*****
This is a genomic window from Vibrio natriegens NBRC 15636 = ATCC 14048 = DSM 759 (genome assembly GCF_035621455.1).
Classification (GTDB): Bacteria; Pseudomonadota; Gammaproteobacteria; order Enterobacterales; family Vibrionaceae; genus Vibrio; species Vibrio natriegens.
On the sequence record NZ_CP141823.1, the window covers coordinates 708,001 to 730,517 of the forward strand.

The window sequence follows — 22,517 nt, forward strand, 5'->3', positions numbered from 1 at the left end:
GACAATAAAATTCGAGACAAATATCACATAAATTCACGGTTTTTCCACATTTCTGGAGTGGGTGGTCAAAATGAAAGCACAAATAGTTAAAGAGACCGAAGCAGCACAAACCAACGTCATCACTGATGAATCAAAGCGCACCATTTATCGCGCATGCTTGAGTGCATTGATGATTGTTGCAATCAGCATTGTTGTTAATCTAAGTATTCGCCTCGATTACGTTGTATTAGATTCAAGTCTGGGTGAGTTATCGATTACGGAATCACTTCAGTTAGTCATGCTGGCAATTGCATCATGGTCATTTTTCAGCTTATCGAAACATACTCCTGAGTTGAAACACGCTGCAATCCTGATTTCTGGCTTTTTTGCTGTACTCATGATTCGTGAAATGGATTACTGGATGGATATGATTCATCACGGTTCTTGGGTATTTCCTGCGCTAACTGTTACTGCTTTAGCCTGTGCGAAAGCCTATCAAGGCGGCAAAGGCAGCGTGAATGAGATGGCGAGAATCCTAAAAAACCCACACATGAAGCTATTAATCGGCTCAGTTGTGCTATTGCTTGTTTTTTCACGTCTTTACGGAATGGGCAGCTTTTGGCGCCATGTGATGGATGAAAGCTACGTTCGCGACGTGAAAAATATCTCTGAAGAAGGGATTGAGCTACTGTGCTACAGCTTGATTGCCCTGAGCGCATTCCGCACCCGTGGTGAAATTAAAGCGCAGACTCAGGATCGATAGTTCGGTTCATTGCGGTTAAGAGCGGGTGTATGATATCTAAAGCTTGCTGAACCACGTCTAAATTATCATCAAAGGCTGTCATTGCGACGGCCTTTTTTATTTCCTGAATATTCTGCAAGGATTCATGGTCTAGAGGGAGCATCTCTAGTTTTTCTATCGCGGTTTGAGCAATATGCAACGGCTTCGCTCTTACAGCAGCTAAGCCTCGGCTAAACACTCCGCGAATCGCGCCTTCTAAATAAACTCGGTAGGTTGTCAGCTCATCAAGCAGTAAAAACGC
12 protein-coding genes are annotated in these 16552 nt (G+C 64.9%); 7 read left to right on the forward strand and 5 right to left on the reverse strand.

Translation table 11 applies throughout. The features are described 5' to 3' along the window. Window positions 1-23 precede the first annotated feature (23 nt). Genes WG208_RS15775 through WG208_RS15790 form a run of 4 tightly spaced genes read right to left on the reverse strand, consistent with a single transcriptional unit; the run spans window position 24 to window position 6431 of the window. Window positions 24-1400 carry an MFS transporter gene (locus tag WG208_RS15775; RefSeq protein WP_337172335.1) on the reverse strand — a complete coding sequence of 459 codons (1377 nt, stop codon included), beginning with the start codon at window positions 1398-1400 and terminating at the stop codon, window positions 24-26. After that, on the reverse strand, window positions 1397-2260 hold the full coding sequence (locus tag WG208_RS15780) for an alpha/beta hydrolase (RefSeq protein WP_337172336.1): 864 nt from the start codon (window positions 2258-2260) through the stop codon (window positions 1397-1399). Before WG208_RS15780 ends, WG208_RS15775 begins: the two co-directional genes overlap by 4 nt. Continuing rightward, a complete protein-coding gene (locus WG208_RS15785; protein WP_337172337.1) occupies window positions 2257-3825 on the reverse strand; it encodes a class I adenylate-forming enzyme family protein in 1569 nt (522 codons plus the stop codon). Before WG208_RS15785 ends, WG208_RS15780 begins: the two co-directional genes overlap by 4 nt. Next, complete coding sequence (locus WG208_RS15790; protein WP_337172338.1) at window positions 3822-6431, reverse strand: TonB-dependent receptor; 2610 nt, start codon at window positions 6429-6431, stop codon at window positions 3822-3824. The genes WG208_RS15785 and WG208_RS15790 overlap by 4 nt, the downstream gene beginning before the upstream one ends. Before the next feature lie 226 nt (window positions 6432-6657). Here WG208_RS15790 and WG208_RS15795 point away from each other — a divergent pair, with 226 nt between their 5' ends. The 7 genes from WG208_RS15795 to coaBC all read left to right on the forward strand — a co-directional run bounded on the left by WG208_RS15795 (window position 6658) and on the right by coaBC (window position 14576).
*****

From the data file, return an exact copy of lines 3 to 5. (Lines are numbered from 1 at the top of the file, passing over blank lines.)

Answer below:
On the sequence record NZ_CP141823.1, the window covers coordinates 708,001 to 730,517 of the forward strand.

The window sequence follows — 22,517 nt, forward strand, 5'->3', positions numbered from 1 at the left end:
GACAATAAAATTCGAGACAAATATCACATAAATTCACGGTTTTTCCACATTTCTGGAGTGGGTGGTCAAAATGAAAGCACAAATAGTTAAAGAGACCGAAGCAGCACAAACCAACGTCATCACTGATGAATCAAAGCGCACCATTTATCGCGCATGCTTGAGTGCATTGATGATTGTTGCAATCAGCATTGTTGTTAATCTAAGTATTCGCCTCGATTACGTTGTATTAGATTCAAGTCTGGGTGAGTTATCGATTACGGAATCACTTCAGTTAGTCATGCTGGCAATTGCATCATGGTCATTTTTCAGCTTATCGAAACATACTCCTGAGTTGAAACACGCTGCAATCCTGATTTCTGGCTTTTTTGCTGTACTCATGATTCGTGAAATGGATTACTGGATGGATATGATTCATCACGGTTCTTGGGTATTTCCTGCGCTAACTGTTACTGCTTTAGCCTGTGCGAAAGCCTATCAAGGCGGCAAAGGCAGCGTGAATGAGATGGCGAGAATCCTAAAAAACCCACACATGAAGCTATTAATCGGCTCAGTTGTGCTATTGCTTGTTTTTTCACGTCTTTACGGAATGGGCAGCTTTTGGCGCCATGTGATGGATGAAAGCTACGTTCGCGACGTGAAAAATATCTCTGAAGAAGGGATTGAGCTACTGTGCTACAGCTTGATTGCCCTGAGCGCATTCCGCACCCGTGGTGAAATTAAAGCGCAGACTCAGGATCGATAGTTCGGTTCATTGCGGTTAAGAGCGGGTGTATGATATCTAAAGCTTGCTGAACCACGTCTAAATTATCATCAAAGGCTGTCATTGCGACGGCCTTTTTTATTTCCTGAATATTCTGCAAGGATTCATGGTCTAGAGGGAGCATCTCTAGTTTTTCTATCGCGGTTTGAGCAATATGCAACGGCTTCGCTCTTACAGCAGCTAAGCCTCGGCTAAACACTCCGCGAATCGCGCCTTCTAAATAAACTCGGTAGGTTGTCAGCTCATCAAGCAGTAAAAACGC